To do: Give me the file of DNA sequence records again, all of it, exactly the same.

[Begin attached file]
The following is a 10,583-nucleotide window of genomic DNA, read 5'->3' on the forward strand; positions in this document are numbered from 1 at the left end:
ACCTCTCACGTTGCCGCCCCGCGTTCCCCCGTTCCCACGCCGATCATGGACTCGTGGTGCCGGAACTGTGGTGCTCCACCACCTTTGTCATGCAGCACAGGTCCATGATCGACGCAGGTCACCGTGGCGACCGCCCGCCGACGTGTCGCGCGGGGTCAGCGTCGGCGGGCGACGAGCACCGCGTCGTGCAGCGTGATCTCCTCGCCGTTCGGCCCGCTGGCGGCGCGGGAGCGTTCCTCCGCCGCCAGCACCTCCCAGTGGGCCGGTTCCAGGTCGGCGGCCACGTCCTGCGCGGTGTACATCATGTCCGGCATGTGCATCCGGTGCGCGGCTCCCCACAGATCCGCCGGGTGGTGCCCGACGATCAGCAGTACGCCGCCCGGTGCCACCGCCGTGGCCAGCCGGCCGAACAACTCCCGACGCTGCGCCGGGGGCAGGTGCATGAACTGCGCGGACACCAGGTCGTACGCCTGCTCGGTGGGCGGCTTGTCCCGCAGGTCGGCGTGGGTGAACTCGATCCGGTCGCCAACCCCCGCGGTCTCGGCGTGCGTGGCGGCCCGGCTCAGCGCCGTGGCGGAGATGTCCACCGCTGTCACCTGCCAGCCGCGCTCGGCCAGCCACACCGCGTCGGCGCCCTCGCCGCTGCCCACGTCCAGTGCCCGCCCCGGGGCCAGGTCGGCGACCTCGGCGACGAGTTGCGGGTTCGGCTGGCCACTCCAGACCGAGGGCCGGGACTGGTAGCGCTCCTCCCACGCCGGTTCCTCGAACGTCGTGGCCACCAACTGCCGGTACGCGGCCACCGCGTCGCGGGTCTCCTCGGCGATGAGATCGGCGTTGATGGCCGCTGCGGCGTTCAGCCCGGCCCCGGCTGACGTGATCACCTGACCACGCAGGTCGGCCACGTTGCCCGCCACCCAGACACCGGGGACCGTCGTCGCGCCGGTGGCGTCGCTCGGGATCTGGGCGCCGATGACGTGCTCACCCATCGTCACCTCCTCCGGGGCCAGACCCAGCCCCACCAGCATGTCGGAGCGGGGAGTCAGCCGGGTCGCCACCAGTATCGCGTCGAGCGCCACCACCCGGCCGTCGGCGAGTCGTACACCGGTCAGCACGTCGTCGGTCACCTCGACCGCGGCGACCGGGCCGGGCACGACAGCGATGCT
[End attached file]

The following is a 10,583-nucleotide window of genomic DNA, read 5'->3' on the forward strand; positions in this document are numbered from 1 at the left end:
ACCTCTCACGTTGCCGCCCCGCGTTCCCCCGTTCCCACGCCGATCATGGACTCGTGGTGCCGGAACTGTGGTGCTCCACCACCTTTGTCATGCAGCACAGGTCCATGATCGACGCAGGTCACCGTGGCGACCGCCCGCCGACGTGTCGCGCGGGGTCAGCGTCGGCGGGCGACGAGCACCGCGTCGTGCAGCGTGATCTCCTCGCCGTTCGGCCCGCTGGCGGCGCGGGAGCGTTCCTCCGCCGCCAGCACCTCCCAGTGGGCCGGTTCCAGGTCGGCGGCCACGTCCTGCGCGGTGTACATCATGTCCGGCATGTGCATCCGGTGCGCGGCTCCCCACAGATCCGCCGGGTGGTGCCCGACGATCAGCAGTACGCCGCCCGGTGCCACCGCCGTGGCCAGCCGGCCGAACAACTCCCGACGCTGCGCCGGGGGCAGGTGCATGAACTGCGCGGACACCAGGTCGTACGCCTGCTCGGTGGGCGGCTTGTCCCGCAGGTCGGCGTGGGTGAACTCGATCCGGTCGCCAACCCCCGCGGTCTCGGCGTGCGTGGCGGCCCGGCTCAGCGCCGTGGCGGAGATGTCCACCGCTGTCACCTGCCAGCCGCGCTCGGCCAGCCACACCGCGTCGGCGCCCTCGCCGCTGCCCACGTCCAGTGCCCGCCCCGGGGCCAGGTCGGCGACCTCGGCGACGAGTTGCGGGTTCGGCTGGCCACTCCAGACCGAGGGCCGGGACTGGTAGCGCTCCTCCCACGCCGGTTCCTCGAACGTCGTGGCCACCAACTGCCGGTACGCGGCCACCGCGTCGCGGGTCTCCTCGGCGATGAGATCGGCGTTGATGGCCGCTGCGGCGTTCAGCCCGGCCCCGGCTGACGTGATCACCTGACCACGCAGGTCGGCCACGTTGCCCGCCACCCAGACACCGGGGACCGTCGTCGCGCCGGTGGCGTCGCTCGGGATCTGGGCGCCGATGACGTGCTCACCCATCGTCACCTCCTCCGGGGCCAGACCCAGCCCCACCAGCATGTCGGAGCGGGGAGTCAGCCGGGTCGCCACCAGTATCGCGTCGAGCGCCACCACCCGGCCGTCGGCGAGTCGTACACCGGTCAGCACGTCGTCGGTCACCTCGACCGCGGCGACCGGGCCGGGCACGACAGCGATGCT